The 2021 UN Climate Change Conference in Glasgow saw over 40 countries, including Australia, sign on to the Breakthrough Programme. These nations, as part of the Breakthrough Commitment, had pledged to ensure the global availability of affordable, renewable, low-carbon hydrogen by 2030, resulting in reduced CO2 emissions.
Given its versatility as an energy storage solution, Green Hydrogen has a major role to play in the transition to a net zero world.
The ARC Education Center for the Global Hydrogen Economy (GlobH2E), co-directed by Professor Rose Amal of UNSW Sydney Scientia and Professor Kondo-François Aguey-Zinsou of the University of Sydney, leads the development of innovative approaches for efficient and cost-effective hydrogen energy production, storage and use.
Professor Amal and colleagues from UNSW, Professor Iain MacGill (Project Leader), Professor Sami Kara and Dr Rahman Daiyan, and Professor Aguey-Zinsou from the University of Sydney, are leading the Australian consortium to the HySupply project, which explores the feasibility of an Australia-Germany hydrogen value chain.
Recently, Professor Amal and Dr Daiyan delivered the NSW Power-to-X pre-feasibility study for the NSW Government, which offers a roadmap for creating NSW hydrogen jobs for the future.
What is green hydrogen?
Hydrogen is extracted from water by a process called electrolysis. Electric current passes through water (H2O) to break it down into its components – hydrogen and oxygen. When this electrical current is drawn from a renewable source such as solar or wind power, you get green hydrogen.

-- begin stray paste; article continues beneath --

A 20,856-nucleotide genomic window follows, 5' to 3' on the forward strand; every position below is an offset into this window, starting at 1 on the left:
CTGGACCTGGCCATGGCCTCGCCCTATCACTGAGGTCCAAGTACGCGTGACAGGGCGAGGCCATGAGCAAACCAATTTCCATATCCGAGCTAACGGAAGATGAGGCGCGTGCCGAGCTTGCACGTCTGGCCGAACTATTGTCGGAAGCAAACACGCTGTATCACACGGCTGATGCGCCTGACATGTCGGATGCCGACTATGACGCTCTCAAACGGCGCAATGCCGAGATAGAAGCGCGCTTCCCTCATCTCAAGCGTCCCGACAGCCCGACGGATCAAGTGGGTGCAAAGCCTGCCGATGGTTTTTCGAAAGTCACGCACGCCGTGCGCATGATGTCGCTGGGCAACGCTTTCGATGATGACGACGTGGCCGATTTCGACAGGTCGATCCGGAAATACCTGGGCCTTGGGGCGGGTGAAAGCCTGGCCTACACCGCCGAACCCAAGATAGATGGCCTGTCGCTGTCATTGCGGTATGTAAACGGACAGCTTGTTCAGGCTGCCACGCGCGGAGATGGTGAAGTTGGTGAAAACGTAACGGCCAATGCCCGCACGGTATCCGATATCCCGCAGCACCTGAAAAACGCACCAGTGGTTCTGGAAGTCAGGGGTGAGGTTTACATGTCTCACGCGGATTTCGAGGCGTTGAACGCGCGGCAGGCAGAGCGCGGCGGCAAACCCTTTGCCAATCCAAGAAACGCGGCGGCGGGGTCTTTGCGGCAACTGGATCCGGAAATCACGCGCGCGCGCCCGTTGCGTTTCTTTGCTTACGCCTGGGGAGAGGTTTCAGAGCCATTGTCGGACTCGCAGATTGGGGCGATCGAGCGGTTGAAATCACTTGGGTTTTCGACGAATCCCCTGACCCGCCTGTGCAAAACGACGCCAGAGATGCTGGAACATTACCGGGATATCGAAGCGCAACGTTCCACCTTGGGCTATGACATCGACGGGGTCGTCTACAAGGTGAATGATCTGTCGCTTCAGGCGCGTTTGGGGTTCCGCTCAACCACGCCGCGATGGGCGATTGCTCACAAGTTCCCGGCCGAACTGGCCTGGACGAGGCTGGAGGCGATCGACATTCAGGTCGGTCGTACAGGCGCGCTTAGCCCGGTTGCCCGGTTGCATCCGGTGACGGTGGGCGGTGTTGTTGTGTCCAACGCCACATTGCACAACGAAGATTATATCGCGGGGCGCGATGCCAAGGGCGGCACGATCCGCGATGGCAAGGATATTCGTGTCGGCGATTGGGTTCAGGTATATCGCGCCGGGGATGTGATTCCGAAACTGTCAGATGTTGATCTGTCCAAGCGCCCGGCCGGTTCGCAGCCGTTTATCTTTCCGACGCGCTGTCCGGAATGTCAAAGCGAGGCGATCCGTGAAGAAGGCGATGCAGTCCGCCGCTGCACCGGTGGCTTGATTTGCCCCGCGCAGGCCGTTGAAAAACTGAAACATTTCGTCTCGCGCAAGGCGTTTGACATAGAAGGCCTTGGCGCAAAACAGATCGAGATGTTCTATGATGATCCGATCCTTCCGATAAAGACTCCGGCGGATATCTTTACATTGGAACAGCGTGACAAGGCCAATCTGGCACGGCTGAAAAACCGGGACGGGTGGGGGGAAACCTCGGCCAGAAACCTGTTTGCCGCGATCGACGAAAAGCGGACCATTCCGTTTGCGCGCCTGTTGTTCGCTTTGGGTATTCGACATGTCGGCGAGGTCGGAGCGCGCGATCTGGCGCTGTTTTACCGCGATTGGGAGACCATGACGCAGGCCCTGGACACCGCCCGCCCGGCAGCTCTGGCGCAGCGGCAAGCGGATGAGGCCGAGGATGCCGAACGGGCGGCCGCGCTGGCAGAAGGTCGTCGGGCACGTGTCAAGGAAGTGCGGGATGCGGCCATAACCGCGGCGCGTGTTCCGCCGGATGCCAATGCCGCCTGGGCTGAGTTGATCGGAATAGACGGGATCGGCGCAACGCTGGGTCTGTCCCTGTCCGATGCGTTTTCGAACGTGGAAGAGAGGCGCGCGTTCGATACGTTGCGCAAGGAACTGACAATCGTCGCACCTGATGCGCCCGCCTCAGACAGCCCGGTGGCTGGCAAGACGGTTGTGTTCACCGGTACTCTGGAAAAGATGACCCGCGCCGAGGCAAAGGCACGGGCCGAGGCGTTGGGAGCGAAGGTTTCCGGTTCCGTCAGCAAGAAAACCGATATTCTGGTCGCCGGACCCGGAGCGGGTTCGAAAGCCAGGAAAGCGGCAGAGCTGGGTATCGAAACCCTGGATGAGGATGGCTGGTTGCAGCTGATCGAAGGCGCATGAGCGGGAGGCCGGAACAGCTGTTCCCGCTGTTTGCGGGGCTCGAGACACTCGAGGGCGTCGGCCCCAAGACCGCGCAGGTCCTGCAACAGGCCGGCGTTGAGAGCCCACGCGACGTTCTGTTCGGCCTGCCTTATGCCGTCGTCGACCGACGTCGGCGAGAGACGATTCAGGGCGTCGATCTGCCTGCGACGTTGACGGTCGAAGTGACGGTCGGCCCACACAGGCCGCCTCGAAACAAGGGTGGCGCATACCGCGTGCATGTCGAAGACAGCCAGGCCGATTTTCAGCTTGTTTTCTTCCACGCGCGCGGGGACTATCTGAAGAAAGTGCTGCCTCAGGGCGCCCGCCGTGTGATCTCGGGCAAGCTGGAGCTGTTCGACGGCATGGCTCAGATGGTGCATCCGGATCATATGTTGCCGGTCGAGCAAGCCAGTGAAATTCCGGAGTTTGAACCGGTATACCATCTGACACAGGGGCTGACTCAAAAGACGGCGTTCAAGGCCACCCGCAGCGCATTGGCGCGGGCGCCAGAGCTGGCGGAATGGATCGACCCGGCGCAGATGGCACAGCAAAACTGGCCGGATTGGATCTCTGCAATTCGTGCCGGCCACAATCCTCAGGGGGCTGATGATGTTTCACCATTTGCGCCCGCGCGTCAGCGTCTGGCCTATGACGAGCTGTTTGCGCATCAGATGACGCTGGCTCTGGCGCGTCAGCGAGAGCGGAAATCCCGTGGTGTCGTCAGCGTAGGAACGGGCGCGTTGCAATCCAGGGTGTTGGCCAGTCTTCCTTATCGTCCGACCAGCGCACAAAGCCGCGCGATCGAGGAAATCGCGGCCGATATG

Since green hydrogen is produced without any CO2 emissions, it can play an important role in global campaigns for net zero.
Green hydrogen for energy storage
Hydrogen can be used to “store” energy created by renewable sources, providing a more efficient alternative to traditional lithium batteries, which have limited storage capacities, shorter lifespans and greater sensitivity to environmental conditions.
Hydrogen can store greater amounts of energy over a longer period of time and can also be transported safely over long distances. Hydrogen can also be used as fuel to heat homes or power vehicles.
Limitations of using hydrogen as a fuel
Historically, hydrogen has been relatively expensive to produce due to electricity costs; however, this may be offset to some degree once renewables become cheaper. Hydrogen is also difficult to store as a gas (which requires very high pressures of up to 750 bar) or liquid (which requires very low temperatures of -250 degrees Celsius), which greatly increases the cost.
Green hydrogen currently costs about $5-6 per kg to produce from renewable energy, compared to about $2 per kg for hydrogen from fossil fuels.
The NSW Hydrogen Strategy, announced in October 2021, has set a target for the state to produce 110,000 tonnes per year of green hydrogen for less than US$2.10 per kg (AU$2.80) by 2030.
The safety factor
In gaseous form, hydrogen is lighter than air and will rise at nearly 20 meters per second. If leaked, it will disperse very quickly to a non-flammable concentration. Although hydrogen gas ignites, it does not produce hot ashes and burns very quickly.
Unlike conventional fuels, hydrogen gas is non-toxic and therefore does not contaminate the environment or threaten the health of humans or wildlife.
The use of hydrogen is also strictly regulated, which reinforces its safety.
Green hydrogen as an energy source
Hydrogen can be stored and transported in different ways. Hydrogen has a very high energy density by weight, but a very low energy density by volume. Therefore, it must be compressed up to 750 bar to be stored as a gas. A 150-200 liter fuel tank is currently needed to store about 5 kg of hydrogen, which is enough to power a car for a 300 mile journey. The tank size is three to four times larger than that required for a gasoline tank in a conventional vehicle, so a key challenge in the development of hydrogen vehicles is the space needed to store the fuel.
For hydrogen to be stored in liquid form, it must be cooled to -250 degrees Celsius. This requires a large amount of energy and represents a significant obstacle to large-scale production.
There are different potential options with pros and cons. Further research is needed to remove these barriers and make green hydrogen a viable element in the quest to achieve net zero emissions.
Source: UNSW Sydney